FORT WORTH, Texas -- Every detail is there, from the longhorn logo to the slogan, "Where the West Begins." So how in the world did a Fort Worth Police cruiser wind up in Southern England?
Fort Worth Police posted the images to social media, sent to them by a man in the resort town of Bournemouth, England.
"If he hadn't sent it, we would have had no clue," said Sgt. Chris Britt with Fort Worth police.
The photographs were taken by Ben Poynter. He's lived in Bournemouth a few months, and he said told WFAA he was surprised to find an American police car on the streets.
"I've never been to America. It's the first time I've seen an American police car in person," Poynter said.
He didn't know who owns the vehicle, but he said in speaking with neighbors, he learned the car has been there a few years. Someone occasionally moves it around town to avoid parking tickets.
"I've seen it in two different places around the beach front," Poynter said.
The question, of course, is whether it's the real deal. Back in the 90s and early 2000s, Fort Worth PD used Chevy Caprices as patrol cars, just like the vehicle in England.
"If that were here, that could very easily be confused for one of our vehicles," said Sgt. Britt.
Fort Worth PD believes it's a very close imitation. It's department policy to remove decals when old cars are sold, so they believe it's unlikely that the car went from Texas to England with graphics intact. However, they can't be completely sure that it's not a Fort Worth police vehicle. The photographs show the vehicle as unit 495.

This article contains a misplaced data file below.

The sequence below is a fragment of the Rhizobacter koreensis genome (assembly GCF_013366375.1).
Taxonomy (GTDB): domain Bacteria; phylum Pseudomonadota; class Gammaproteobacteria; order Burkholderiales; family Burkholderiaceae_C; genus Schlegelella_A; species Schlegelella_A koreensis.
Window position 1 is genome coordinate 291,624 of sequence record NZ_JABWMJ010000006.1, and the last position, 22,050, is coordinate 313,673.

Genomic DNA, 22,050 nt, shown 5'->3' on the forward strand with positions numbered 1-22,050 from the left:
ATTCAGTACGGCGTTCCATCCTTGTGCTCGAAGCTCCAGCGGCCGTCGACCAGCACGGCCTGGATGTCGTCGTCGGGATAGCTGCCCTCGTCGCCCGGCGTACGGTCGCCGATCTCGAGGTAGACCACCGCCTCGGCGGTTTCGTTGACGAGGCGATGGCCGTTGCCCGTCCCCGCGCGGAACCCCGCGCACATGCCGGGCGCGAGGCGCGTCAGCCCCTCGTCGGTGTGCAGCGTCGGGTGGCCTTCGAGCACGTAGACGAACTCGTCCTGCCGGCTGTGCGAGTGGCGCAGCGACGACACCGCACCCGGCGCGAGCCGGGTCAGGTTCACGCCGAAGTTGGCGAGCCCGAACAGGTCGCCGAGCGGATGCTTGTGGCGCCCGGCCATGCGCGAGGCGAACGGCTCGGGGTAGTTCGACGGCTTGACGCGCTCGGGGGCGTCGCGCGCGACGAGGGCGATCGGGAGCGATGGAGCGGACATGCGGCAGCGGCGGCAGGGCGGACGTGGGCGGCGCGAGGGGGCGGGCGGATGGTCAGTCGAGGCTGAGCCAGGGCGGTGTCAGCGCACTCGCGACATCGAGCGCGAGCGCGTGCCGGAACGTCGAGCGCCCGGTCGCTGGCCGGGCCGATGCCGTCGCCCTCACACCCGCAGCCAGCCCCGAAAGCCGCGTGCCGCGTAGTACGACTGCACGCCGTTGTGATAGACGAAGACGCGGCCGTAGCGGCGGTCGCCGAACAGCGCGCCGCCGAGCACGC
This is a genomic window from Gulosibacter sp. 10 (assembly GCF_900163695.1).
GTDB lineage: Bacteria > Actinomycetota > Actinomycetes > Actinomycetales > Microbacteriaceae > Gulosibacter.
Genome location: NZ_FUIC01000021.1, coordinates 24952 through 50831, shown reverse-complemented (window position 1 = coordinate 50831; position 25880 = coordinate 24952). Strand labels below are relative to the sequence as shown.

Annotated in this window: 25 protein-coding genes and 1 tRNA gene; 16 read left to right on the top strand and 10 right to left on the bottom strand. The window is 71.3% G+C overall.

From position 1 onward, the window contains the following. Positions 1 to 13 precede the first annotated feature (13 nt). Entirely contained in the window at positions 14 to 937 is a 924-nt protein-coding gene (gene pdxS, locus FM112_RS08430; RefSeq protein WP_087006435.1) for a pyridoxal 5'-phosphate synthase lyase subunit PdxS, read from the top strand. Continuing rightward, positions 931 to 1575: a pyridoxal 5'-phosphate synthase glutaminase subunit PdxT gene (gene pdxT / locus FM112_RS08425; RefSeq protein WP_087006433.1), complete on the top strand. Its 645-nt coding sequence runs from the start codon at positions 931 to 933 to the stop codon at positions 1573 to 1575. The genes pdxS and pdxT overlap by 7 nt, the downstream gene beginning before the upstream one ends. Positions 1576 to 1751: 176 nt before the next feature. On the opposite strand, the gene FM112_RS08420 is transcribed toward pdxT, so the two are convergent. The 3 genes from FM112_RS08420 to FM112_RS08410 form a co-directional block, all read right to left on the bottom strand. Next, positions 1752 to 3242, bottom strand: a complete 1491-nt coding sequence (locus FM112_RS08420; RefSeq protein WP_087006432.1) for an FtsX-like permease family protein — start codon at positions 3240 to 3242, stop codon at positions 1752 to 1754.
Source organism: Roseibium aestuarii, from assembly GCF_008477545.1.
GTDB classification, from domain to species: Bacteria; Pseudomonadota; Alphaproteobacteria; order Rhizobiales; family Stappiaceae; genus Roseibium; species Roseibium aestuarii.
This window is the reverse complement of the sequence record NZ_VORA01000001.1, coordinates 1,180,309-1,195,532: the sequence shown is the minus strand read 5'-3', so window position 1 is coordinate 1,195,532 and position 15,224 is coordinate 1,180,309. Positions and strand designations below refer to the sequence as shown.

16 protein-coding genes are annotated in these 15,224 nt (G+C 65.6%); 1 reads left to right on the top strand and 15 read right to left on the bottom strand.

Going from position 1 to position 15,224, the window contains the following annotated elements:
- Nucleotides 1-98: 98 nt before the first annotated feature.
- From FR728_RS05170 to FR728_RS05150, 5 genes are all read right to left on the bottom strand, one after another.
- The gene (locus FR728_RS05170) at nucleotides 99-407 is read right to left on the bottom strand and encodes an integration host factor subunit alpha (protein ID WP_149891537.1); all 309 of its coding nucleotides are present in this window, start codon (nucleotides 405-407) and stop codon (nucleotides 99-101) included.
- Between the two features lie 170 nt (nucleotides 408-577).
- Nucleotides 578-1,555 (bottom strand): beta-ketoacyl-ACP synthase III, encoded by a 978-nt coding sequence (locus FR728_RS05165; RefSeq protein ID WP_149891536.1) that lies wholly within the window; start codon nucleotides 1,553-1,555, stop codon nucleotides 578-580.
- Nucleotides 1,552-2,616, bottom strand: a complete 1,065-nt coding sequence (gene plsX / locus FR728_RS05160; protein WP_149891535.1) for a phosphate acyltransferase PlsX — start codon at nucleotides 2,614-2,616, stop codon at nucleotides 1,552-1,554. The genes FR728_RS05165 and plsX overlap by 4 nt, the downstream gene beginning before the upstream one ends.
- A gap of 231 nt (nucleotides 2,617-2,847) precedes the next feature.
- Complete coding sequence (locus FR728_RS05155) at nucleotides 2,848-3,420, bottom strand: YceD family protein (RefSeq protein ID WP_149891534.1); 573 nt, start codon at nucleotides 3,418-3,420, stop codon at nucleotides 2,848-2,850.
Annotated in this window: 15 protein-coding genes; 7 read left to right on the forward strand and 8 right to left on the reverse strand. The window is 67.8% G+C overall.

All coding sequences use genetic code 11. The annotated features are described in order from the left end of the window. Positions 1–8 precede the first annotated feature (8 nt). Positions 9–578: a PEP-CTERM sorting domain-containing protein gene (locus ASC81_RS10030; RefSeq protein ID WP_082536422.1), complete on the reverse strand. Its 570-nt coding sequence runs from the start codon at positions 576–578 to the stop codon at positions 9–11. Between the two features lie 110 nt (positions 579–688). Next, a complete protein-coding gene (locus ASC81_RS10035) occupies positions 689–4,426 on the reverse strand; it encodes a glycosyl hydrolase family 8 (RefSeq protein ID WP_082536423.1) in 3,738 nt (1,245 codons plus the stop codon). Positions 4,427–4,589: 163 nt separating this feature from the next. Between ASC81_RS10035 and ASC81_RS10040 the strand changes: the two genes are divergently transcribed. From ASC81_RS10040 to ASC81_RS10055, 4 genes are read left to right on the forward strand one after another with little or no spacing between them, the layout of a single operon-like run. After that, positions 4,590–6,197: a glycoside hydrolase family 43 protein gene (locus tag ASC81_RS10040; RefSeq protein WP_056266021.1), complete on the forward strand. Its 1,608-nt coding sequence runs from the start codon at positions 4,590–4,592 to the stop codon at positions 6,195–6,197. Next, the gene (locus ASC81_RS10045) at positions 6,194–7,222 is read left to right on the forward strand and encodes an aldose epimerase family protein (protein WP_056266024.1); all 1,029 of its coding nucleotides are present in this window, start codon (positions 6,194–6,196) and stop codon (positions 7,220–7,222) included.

"There could have been a 495 out there at one point," said Britt.
In fact, former Fort Worth police officer Rob Moore says there was a Unit 495 and for two years he drove it. And it was late 90s Chevy Caprice.
"495 was my car," said Moore. "So when I saw that picture, it really just blew me away."
Moore left the department in 2009 and now works as a firefighter, but he says he has fond memories of the vehicle which was in great condition when he drove it from 2002-2004.
"That was my favorite car," Moore said. "I always bragged about it."
He says that while some of the decals are different than when he drove the vehicle, many details are the same including the wire mesh cage in the back and the old style spotlights. He wonders if just might be the same vehicle, because he never really knew what happened to it.
"I went to work one day, went to go get my car, and it was gone," he recalled, with no explanation from fleet services.
It's a mystery that for now is still unsolved, and somewhere in the wide world, a car's story continues.
"If I ever make it England, I'm going to try and find that car," Moore said.